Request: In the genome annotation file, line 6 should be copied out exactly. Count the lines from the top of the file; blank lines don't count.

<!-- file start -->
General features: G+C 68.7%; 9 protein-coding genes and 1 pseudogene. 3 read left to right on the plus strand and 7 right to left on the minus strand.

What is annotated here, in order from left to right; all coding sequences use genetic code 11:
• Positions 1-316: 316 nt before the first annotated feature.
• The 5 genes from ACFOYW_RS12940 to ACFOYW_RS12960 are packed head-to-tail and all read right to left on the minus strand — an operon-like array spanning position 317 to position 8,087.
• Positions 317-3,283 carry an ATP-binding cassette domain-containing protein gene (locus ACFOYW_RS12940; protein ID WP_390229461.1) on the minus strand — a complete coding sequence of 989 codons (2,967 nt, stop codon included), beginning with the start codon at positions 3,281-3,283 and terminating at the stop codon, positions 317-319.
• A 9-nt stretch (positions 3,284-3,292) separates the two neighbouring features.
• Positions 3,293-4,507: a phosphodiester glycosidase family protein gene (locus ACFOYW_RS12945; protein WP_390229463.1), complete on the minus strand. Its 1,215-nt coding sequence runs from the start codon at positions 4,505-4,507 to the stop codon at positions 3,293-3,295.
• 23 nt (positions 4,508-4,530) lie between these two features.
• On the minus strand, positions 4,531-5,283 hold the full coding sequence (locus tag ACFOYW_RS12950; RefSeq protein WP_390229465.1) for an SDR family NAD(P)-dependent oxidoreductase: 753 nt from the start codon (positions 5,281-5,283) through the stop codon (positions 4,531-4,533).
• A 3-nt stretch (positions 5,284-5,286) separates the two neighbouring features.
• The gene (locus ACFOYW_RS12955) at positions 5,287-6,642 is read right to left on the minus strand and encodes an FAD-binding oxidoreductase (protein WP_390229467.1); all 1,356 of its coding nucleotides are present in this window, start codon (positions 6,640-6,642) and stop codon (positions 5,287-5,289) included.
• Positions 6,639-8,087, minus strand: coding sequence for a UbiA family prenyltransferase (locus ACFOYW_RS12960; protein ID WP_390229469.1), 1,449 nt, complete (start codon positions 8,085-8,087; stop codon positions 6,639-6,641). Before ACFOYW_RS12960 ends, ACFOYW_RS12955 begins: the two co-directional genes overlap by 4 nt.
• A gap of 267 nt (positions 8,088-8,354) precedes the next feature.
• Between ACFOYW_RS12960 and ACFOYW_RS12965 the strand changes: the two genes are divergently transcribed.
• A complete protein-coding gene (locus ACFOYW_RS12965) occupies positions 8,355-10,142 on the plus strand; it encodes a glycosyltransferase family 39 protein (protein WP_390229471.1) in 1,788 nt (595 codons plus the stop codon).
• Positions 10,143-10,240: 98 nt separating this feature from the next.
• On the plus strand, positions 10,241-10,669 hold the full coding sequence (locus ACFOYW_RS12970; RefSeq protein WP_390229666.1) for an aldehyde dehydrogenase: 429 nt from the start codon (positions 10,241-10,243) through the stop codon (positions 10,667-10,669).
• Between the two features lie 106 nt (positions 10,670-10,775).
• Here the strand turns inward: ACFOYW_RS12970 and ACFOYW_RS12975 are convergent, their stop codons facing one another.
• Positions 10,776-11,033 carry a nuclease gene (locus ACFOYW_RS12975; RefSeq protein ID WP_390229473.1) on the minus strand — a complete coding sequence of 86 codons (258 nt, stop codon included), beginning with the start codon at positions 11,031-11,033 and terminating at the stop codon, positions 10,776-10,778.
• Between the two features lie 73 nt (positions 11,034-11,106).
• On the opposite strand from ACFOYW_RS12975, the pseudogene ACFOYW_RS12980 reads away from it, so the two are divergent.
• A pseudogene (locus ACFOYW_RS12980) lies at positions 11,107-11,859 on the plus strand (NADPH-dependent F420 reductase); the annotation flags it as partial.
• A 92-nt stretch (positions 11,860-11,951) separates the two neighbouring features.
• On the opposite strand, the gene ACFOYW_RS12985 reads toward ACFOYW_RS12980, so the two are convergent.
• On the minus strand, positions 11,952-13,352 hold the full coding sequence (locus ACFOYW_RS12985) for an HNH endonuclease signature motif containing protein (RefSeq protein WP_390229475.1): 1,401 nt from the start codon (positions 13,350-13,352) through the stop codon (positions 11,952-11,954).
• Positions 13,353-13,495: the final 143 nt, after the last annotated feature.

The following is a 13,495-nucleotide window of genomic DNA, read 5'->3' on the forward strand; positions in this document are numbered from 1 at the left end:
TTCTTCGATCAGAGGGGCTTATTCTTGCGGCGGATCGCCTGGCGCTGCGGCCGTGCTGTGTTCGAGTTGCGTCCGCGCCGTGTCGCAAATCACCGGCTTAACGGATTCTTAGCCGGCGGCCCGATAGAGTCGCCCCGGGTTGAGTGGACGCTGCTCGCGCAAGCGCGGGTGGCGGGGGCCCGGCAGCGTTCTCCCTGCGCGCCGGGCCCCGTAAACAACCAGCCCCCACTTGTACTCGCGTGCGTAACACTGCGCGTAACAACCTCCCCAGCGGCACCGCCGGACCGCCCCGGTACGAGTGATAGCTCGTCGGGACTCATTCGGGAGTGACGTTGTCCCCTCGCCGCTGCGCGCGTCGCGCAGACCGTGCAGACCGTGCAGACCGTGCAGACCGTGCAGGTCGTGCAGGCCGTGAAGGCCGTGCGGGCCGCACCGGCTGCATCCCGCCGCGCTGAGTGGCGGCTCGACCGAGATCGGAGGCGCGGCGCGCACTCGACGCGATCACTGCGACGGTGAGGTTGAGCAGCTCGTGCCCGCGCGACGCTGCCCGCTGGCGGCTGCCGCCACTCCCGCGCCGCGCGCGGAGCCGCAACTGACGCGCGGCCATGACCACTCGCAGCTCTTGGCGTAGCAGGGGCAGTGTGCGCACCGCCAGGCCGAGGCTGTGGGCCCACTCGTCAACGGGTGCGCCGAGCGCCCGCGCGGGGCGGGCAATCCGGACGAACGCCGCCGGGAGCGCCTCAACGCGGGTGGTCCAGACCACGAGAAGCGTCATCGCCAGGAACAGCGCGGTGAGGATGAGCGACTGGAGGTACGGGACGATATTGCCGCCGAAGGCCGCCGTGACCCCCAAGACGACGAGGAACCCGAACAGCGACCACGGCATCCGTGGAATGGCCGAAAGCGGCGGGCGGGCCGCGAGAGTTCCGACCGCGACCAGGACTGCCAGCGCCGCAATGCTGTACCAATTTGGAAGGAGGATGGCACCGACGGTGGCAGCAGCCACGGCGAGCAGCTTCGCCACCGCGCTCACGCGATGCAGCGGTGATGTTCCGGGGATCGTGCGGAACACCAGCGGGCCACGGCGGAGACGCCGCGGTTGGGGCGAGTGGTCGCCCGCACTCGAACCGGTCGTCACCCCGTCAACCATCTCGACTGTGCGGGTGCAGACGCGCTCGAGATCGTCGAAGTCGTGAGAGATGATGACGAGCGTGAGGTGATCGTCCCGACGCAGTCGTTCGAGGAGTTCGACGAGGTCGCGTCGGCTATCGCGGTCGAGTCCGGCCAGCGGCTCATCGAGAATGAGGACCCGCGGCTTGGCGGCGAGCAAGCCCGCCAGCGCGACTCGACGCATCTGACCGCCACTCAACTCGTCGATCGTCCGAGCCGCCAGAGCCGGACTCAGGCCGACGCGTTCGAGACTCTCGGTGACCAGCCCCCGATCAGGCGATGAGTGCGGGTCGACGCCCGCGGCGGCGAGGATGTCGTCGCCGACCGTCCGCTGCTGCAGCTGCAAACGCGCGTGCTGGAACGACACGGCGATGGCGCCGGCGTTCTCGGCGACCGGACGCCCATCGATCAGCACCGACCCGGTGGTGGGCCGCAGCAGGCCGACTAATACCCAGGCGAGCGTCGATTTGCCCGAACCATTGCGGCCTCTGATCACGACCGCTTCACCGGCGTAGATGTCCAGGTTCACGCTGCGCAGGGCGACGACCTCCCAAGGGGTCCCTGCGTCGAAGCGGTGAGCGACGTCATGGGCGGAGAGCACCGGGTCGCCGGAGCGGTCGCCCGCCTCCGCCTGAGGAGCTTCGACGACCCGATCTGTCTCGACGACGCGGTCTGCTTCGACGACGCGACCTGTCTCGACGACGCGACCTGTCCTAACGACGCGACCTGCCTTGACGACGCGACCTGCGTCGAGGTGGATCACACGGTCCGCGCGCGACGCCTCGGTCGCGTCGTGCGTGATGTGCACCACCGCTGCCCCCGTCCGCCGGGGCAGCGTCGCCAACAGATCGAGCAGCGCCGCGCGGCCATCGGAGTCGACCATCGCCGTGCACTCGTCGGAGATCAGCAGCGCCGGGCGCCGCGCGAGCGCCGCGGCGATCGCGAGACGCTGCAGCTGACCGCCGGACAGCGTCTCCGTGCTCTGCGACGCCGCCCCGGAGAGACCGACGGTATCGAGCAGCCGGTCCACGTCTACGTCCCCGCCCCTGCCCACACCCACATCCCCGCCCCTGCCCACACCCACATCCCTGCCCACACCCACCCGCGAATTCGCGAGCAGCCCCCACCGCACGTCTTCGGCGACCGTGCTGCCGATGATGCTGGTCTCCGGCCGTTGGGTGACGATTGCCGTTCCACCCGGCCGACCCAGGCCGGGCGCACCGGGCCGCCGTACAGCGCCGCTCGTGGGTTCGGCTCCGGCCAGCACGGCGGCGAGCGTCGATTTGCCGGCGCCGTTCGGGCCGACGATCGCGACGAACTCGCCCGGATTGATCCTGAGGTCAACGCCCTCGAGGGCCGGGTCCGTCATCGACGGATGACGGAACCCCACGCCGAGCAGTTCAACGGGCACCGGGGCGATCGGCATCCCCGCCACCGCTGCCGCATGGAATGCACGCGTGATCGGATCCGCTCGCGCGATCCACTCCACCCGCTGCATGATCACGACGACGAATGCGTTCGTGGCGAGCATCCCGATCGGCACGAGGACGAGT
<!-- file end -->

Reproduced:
• A 9-nt stretch (positions 3,284-3,292) separates the two neighbouring features.